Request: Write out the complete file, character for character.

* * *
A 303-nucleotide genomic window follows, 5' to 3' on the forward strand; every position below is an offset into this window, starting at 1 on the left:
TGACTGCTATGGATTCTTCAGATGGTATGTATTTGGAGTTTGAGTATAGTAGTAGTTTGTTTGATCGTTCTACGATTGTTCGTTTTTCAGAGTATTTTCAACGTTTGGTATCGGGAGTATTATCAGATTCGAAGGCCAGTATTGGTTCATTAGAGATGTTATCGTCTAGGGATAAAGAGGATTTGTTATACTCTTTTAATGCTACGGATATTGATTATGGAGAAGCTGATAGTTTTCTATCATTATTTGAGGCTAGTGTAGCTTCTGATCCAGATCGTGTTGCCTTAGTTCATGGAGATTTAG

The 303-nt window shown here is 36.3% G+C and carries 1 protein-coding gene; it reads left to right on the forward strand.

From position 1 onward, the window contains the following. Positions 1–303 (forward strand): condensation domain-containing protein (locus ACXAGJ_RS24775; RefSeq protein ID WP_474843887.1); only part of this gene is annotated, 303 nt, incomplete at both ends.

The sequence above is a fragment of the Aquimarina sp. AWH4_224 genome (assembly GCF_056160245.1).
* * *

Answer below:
A 303-nucleotide genomic window follows, 5' to 3' on the forward strand; every position below is an offset into this window, starting at 1 on the left:
TGACTGCTATGGATTCTTCAGATGGTATGTATTTGGAGTTTGAGTATAGTAGTAGTTTGTTTGATCGTTCTACGATTGTTCGTTTTTCAGAGTATTTTCAACGTTTGGTATCGGGAGTATTATCAGATTCGAAGGCCAGTATTGGTTCATTAGAGATGTTATCGTCTAGGGATAAAGAGGATTTGTTATACTCTTTTAATGCTACGGATATTGATTATGGAGAAGCTGATAGTTTTCTATCATTATTTGAGGCTAGTGTAGCTTCTGATCCAGATCGTGTTGCCTTAGTTCATGGAGATTTAG

The 303-nt window shown here is 36.3% G+C and carries 1 protein-coding gene; it reads left to right on the forward strand.

From position 1 onward, the window contains the following. Positions 1–303 (forward strand): condensation domain-containing protein (locus ACXAGJ_RS24775; RefSeq protein ID WP_474843887.1); only part of this gene is annotated, 303 nt, incomplete at both ends.

The sequence above is a fragment of the Aquimarina sp. AWH4_224 genome (assembly GCF_056160245.1).